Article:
The Russian Church of Sofia , officially known as the Church of St Nicholas the Miracle-Maker, (Руската църква or църква „Свети Николай“ in Bulgarian), is a Russian Orthodox church in Sofia, Bulgaria.
The church was built on the site of the Saray Mosque, which was destroyed in 1882, after the liberation of Bulgaria by Russia from the Ottoman Empire. It was built as the official church of the Russian Embassy, which was located next door, and of the Russian community in Sofia, and was named, as was the tradition for diplomatic churches, for the patron saint of the Emperor who ruled Russia at the time, Nicholas II of Russia. The church was designed by the Russian architect Mikhail Preobrazhenski in the Russian Revival Style, with decoration inspired by the Muscovite Russian churches of the 17th century. The construction was supervised by the architect A. Smirnov, who was building the Alexander Nevsky Cathedral, Sofia nearby. The exterior decoration of multicolored tiles was done by G. Kislichev, and the interior murals were painted by a team of artists led by Vasily Perminov, who also painted those in Alexander Nevsky Cathedral. The five domes are coated with gold. The bells were donated by Emperor Nicholas II.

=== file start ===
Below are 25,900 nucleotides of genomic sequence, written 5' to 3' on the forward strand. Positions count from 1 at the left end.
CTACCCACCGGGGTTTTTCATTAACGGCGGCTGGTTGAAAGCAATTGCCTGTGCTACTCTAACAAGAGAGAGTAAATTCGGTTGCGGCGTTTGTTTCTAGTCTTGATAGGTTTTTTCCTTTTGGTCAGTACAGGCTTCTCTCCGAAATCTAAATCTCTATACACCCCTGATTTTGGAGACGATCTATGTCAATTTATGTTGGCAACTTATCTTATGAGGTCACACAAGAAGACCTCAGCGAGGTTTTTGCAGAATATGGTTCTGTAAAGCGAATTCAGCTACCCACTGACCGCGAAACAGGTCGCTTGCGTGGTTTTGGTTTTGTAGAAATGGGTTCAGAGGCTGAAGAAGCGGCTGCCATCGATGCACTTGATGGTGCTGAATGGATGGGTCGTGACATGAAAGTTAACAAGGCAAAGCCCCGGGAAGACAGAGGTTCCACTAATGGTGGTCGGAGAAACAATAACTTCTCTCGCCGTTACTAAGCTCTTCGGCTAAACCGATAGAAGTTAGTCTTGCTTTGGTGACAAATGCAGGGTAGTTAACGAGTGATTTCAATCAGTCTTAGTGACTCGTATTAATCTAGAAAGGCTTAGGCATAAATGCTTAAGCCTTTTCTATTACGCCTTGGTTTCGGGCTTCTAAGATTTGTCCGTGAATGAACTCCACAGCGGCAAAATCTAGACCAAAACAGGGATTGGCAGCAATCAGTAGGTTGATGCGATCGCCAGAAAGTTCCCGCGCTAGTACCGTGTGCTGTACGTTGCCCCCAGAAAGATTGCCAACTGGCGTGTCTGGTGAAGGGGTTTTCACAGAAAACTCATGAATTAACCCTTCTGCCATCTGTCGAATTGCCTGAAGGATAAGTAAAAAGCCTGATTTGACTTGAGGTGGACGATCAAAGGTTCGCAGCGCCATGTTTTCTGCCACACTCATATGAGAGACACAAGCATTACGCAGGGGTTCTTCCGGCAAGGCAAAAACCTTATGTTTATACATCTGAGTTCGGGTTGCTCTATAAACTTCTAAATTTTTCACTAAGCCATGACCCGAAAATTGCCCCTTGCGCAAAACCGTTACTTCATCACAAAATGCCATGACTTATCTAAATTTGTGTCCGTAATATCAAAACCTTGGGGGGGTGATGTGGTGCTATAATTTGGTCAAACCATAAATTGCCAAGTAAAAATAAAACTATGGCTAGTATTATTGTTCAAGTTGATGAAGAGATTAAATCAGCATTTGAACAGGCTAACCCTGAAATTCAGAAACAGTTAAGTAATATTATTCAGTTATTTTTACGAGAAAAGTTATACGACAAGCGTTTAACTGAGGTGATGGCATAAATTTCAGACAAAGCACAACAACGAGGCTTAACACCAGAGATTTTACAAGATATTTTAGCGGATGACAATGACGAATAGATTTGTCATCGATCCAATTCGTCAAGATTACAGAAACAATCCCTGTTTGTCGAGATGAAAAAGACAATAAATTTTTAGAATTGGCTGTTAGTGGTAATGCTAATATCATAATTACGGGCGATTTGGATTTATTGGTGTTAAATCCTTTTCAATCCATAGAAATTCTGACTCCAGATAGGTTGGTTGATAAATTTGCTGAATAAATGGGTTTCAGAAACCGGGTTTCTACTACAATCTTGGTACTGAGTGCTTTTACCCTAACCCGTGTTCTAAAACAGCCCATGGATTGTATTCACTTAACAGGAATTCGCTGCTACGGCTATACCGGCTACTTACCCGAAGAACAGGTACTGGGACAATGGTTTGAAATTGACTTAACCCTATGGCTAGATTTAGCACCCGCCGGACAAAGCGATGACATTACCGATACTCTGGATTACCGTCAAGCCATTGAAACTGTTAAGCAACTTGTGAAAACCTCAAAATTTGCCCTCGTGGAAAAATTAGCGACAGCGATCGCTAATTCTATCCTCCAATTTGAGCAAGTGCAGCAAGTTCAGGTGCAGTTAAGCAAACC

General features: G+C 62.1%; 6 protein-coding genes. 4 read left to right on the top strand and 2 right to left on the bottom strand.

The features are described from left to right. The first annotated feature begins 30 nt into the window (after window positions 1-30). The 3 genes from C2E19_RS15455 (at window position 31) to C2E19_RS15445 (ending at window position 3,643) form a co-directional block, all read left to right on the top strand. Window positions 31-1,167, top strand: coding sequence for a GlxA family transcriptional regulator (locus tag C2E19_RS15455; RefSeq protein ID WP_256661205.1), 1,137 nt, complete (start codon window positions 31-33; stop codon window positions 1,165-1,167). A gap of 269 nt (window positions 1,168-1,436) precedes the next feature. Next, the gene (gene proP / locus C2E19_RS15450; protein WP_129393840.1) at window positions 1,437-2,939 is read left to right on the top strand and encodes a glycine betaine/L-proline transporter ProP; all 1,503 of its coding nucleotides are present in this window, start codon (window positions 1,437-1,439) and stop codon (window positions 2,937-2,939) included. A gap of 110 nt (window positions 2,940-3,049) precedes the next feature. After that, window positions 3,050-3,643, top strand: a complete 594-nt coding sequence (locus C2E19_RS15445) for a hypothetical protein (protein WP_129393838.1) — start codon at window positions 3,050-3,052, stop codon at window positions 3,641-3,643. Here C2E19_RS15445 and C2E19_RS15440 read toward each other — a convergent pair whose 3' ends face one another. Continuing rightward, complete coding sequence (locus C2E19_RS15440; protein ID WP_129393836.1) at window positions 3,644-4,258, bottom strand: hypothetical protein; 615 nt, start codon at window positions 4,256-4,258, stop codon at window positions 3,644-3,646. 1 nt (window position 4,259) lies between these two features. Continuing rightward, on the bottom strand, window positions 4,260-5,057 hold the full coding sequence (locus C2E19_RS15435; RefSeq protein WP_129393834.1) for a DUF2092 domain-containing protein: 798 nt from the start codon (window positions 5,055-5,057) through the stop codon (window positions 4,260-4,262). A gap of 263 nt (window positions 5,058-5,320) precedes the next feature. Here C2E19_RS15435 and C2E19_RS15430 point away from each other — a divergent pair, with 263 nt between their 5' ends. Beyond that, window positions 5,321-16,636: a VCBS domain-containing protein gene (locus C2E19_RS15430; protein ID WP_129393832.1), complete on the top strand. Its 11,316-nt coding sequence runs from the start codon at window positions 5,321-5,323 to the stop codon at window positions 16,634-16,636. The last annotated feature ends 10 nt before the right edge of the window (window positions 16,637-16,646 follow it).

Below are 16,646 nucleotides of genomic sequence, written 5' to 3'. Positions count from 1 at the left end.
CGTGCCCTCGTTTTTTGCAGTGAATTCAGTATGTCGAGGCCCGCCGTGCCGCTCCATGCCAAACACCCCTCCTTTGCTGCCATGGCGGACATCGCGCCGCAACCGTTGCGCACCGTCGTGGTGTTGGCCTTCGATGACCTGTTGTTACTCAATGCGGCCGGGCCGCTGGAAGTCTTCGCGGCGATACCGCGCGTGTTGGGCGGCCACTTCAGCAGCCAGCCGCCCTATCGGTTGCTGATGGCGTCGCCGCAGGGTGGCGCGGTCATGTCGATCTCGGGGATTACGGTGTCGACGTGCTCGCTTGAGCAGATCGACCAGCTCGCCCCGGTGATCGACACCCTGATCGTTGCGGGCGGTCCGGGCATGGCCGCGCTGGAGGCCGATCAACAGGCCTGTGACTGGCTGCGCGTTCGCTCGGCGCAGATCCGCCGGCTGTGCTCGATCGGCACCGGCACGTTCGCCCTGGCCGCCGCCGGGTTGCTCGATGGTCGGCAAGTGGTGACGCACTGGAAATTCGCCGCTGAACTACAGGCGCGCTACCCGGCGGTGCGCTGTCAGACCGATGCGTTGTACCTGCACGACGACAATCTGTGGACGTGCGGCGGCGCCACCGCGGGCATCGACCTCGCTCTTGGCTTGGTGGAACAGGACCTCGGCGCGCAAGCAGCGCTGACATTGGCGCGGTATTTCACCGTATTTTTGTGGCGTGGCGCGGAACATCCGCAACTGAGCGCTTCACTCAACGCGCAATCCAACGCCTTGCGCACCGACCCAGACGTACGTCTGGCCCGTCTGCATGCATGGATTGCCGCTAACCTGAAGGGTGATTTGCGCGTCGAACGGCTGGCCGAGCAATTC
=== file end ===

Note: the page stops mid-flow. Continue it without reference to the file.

Construction began in 1907 and the church was consecrated in 1914. The church remained open after the Russian Revolution and during the Communist period in Bulgaria (1944–1989), though priests and church-goers were carefully watched by the State Security police.
The exterior was recently restored by the Russian Government. The interior murals unfortunately are darkened by smoke from candles and from time, and are in need of restoration.
The crypt housing the remains of Saint Archbishop Seraphim is located beneath the Russian Church's main floor. Dozens of people still visit the grave of the archbishop, who died in 1950, praying and leaving notes asking for wishes to be granted.